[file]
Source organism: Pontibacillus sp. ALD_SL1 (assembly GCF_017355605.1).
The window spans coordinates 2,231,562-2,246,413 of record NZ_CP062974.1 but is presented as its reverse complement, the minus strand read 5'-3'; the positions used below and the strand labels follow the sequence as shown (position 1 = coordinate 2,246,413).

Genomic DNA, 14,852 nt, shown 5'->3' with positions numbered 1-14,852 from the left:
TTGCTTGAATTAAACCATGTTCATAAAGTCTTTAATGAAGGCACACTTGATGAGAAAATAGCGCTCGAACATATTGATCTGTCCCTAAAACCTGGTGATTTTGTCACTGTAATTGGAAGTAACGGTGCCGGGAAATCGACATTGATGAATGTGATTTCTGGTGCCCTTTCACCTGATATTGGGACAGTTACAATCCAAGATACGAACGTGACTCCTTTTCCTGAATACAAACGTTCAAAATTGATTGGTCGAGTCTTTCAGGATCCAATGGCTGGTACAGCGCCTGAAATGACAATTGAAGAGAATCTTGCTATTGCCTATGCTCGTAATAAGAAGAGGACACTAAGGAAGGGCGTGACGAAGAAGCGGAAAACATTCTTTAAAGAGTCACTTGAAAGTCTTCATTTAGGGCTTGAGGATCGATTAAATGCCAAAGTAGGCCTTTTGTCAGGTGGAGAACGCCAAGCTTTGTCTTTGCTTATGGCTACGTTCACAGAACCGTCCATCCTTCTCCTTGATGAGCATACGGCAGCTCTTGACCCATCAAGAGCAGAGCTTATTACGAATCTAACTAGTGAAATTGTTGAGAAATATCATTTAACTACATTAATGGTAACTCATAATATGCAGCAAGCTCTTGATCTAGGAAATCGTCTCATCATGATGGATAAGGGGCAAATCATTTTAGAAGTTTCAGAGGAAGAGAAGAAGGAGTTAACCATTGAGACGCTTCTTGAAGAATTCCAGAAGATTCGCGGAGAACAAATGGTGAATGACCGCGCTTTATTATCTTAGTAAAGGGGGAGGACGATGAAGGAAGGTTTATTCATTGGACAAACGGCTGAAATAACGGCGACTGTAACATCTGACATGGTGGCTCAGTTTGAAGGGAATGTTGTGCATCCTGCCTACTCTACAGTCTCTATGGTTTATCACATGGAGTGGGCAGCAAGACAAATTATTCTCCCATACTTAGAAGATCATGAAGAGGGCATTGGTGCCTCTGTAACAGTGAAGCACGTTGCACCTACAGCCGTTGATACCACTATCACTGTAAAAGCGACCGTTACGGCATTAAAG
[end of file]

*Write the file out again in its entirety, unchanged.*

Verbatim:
Source organism: Pontibacillus sp. ALD_SL1 (assembly GCF_017355605.1).
The window spans coordinates 2,231,562-2,246,413 of record NZ_CP062974.1 but is presented as its reverse complement, the minus strand read 5'-3'; the positions used below and the strand labels follow the sequence as shown (position 1 = coordinate 2,246,413).

Genomic DNA, 14,852 nt, shown 5'->3' with positions numbered 1-14,852 from the left:
TTGCTTGAATTAAACCATGTTCATAAAGTCTTTAATGAAGGCACACTTGATGAGAAAATAGCGCTCGAACATATTGATCTGTCCCTAAAACCTGGTGATTTTGTCACTGTAATTGGAAGTAACGGTGCCGGGAAATCGACATTGATGAATGTGATTTCTGGTGCCCTTTCACCTGATATTGGGACAGTTACAATCCAAGATACGAACGTGACTCCTTTTCCTGAATACAAACGTTCAAAATTGATTGGTCGAGTCTTTCAGGATCCAATGGCTGGTACAGCGCCTGAAATGACAATTGAAGAGAATCTTGCTATTGCCTATGCTCGTAATAAGAAGAGGACACTAAGGAAGGGCGTGACGAAGAAGCGGAAAACATTCTTTAAAGAGTCACTTGAAAGTCTTCATTTAGGGCTTGAGGATCGATTAAATGCCAAAGTAGGCCTTTTGTCAGGTGGAGAACGCCAAGCTTTGTCTTTGCTTATGGCTACGTTCACAGAACCGTCCATCCTTCTCCTTGATGAGCATACGGCAGCTCTTGACCCATCAAGAGCAGAGCTTATTACGAATCTAACTAGTGAAATTGTTGAGAAATATCATTTAACTACATTAATGGTAACTCATAATATGCAGCAAGCTCTTGATCTAGGAAATCGTCTCATCATGATGGATAAGGGGCAAATCATTTTAGAAGTTTCAGAGGAAGAGAAGAAGGAGTTAACCATTGAGACGCTTCTTGAAGAATTCCAGAAGATTCGCGGAGAACAAATGGTGAATGACCGCGCTTTATTATCTTAGTAAAGGGGGAGGACGATGAAGGAAGGTTTATTCATTGGACAAACGGCTGAAATAACGGCGACTGTAACATCTGACATGGTGGCTCAGTTTGAAGGGAATGTTGTGCATCCTGCCTACTCTACAGTCTCTATGGTTTATCACATGGAGTGGGCAGCAAGACAAATTATTCTCCCATACTTAGAAGATCATGAAGAGGGCATTGGTGCCTCTGTAACAGTGAAGCACGTTGCACCTACAGCCGTTGATACCACTATCACTGTAAAAGCGACCGTTACGGCATTAAAG